Who do you see when you look into a mirror?  Do you recognize the image of the person looking back at you? How long has it been since you really took time to view your own image?  Are you familiar with your body’s changes and maturation?   If not, how long has it been since you recall really seeing yourself?  

Teaching your children to be honest with themselves, begins with you.  As parents, we need to be honest with our own person.  If we avoid being honest with our person, then our children will learn a lesson that it is okay to be dishonest with ourselves.  If you are dishonest with another, you will know the truth, but you will have to live with that falsity.  Ironically, if you are dishonest with your own person long enough, then this dishonesty will become your accepted truth. 

When is the last time you submerged into you own person? How long has it been since you spent time intra-reflecting?  Has it been a while since you spent time reflecting on your inner and outer being? Have you been capable of integrating your outer being with your inner being?  It is a difficult task for many to see their outer person, much less their inner being. Why?  When we see ourselves outwardly, our physical appearance, we see what others may interpret us to be. It is difficult for people to face their inner-beings.  Not only is it difficult, but it is not uncommon for an individual to avoid facing their inner being.  When we think of looking inwardly, it is more common that an individual will think on the negative, rather than seeing positive aspects of intra-reflection.  For many, they will only see their flaws, blemishes, and the perceived negative changes that life has brought about.  Whereas, few people spend quality time looking at the dichotomy of our makeup, the good and the bad, the yin and yang.  If we desire personal growth and maturation, then we must be willing to go deeper than surface level, we must be willing to know and face our inner being.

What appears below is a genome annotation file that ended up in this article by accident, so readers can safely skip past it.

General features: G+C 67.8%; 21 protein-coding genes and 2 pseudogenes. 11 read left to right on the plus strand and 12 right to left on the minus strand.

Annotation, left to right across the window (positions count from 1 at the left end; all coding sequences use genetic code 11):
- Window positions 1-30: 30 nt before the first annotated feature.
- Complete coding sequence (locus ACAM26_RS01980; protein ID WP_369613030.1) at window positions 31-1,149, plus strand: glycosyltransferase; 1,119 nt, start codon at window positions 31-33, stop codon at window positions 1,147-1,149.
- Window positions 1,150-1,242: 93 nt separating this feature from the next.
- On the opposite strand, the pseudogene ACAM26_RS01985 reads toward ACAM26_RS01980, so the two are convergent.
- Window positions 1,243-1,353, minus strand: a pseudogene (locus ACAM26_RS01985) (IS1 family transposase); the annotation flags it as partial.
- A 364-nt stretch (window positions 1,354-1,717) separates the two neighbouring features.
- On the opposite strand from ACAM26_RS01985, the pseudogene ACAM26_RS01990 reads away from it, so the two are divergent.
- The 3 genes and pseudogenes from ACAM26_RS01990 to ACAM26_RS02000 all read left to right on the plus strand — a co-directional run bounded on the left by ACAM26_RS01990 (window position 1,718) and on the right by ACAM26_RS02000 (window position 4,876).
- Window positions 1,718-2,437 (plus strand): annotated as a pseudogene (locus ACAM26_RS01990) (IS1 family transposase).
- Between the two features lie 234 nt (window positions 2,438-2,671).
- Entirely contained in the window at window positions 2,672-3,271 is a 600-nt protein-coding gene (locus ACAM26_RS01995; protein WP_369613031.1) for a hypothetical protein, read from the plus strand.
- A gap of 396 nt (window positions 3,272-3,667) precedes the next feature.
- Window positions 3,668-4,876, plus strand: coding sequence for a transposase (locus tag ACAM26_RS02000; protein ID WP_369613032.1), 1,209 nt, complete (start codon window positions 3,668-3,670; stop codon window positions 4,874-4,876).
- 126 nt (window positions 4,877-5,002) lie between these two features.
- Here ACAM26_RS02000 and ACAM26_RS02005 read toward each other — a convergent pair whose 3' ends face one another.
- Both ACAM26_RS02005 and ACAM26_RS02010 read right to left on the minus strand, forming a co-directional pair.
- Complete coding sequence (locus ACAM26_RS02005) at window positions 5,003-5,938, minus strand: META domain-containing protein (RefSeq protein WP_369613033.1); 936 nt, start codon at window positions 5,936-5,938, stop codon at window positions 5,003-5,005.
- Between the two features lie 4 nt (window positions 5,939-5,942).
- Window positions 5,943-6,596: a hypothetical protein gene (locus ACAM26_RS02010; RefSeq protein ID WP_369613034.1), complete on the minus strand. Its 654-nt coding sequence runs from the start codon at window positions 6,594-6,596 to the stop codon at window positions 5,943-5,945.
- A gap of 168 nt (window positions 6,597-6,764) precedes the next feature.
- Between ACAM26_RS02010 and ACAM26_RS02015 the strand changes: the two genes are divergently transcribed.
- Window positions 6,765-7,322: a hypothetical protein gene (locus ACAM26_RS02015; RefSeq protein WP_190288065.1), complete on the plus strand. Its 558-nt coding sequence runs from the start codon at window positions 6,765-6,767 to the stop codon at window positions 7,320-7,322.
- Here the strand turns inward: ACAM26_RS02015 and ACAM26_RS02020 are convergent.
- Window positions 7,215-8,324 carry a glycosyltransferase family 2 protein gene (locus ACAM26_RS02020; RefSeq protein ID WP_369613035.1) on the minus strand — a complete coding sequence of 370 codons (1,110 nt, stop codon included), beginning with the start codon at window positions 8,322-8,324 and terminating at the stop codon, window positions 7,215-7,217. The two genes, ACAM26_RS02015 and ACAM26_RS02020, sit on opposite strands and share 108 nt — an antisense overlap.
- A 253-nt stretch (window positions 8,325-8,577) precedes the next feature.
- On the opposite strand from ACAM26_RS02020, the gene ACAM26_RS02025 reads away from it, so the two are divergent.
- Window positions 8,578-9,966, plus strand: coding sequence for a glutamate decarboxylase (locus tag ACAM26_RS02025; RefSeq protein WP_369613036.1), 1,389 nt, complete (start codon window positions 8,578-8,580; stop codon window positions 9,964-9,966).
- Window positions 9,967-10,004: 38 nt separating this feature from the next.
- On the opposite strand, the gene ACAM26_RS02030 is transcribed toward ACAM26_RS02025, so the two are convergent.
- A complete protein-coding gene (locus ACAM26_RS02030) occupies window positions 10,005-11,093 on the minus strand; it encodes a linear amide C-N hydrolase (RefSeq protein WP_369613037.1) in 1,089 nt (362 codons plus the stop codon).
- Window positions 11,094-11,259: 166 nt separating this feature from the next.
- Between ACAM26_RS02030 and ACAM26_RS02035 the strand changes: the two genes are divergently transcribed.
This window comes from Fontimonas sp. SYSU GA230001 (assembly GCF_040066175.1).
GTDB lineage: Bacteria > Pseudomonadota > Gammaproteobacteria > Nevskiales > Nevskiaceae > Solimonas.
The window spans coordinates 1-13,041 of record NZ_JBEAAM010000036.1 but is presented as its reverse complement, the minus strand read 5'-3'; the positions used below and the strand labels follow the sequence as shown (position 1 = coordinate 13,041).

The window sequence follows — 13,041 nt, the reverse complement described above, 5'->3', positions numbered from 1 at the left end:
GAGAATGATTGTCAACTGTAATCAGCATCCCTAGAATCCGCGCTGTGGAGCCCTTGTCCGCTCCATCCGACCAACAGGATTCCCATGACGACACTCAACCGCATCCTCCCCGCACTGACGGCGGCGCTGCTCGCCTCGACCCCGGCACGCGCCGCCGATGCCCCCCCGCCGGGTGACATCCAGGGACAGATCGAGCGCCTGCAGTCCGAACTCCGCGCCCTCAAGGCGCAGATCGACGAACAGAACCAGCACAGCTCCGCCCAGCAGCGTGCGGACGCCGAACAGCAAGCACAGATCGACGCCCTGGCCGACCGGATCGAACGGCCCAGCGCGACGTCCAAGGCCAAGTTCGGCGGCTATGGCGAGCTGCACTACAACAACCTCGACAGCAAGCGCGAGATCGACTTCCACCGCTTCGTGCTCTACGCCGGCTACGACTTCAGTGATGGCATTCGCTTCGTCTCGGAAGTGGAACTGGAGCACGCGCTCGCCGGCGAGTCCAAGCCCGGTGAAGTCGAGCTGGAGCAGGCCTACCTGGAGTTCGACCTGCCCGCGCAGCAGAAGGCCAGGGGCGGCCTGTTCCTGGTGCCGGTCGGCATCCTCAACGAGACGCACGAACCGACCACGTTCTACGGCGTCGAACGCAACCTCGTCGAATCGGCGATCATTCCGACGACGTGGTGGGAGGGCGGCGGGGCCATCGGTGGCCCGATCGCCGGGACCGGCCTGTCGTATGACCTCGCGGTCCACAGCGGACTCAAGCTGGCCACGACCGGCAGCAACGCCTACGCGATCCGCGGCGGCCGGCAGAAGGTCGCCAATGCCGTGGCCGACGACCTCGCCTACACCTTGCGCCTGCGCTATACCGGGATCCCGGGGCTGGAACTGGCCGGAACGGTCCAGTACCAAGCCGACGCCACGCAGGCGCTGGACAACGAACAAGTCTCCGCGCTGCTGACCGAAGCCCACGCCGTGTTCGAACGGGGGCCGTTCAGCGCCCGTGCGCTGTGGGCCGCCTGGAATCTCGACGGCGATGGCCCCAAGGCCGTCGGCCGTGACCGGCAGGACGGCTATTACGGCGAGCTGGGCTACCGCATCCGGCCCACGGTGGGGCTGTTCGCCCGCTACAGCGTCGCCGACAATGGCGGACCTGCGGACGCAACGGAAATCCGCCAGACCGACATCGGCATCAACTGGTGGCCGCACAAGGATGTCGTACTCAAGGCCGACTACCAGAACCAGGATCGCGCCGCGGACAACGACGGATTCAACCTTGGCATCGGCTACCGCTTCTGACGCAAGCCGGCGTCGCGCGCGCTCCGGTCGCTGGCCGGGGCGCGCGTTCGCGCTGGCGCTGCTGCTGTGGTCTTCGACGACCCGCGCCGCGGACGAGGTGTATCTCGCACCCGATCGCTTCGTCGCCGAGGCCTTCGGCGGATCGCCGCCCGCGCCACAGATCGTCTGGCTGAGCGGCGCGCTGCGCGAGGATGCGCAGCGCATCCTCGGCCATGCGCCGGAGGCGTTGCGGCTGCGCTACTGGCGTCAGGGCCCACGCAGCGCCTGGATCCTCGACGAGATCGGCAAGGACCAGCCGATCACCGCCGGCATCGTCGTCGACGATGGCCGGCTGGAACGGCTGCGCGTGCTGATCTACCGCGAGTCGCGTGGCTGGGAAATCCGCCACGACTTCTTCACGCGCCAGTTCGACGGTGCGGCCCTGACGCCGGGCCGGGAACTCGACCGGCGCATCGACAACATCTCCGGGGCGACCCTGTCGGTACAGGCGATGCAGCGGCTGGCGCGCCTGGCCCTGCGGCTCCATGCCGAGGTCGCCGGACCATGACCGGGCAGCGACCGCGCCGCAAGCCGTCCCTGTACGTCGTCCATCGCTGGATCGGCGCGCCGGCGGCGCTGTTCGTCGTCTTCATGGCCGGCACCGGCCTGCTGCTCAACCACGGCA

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*The views expressed by our authors are personal opinions and do not necessarily reflect the views of the CCPA

How clear is your self-picture?

Posted by: Jeffrey Landine on May 6, 2011 9:07 am

By: Jeff Landine and John Stewart

As stated in our previous blog, one significant task of career counselling involves understanding and organizing clients’ self-attributes.  A taxonomy developed by Donald Super was articulated as a useful structure for understanding the various self-concepts and the self-concept system including the dimensions of esteem, clarity, consistency, realism, complexity and efficacy.

In the context of vocational self-concepts, clarity refers to the precision with which a particular self-concept is defined and consistency refers to the congruence that exists between self-concepts.  A clear self-concept would be one that is well defined and has clearly recognized attributes.  For example, a clear vocational self-concept such as punctual would be accompanied by the ability to define punctuality and supporting evidence of the possession of this characteristic.  A consistent self-concept would be one that fits easily and appropriately with other self-concepts in the system.  For example, it is easy to see oneself as both driven and conscientious with regard to work life but it would be much harder to see how one could be driven and laid back in their approach to work.

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*The views expressed by our authors are personal opinions and do not necessarily reflect the views of the CCPA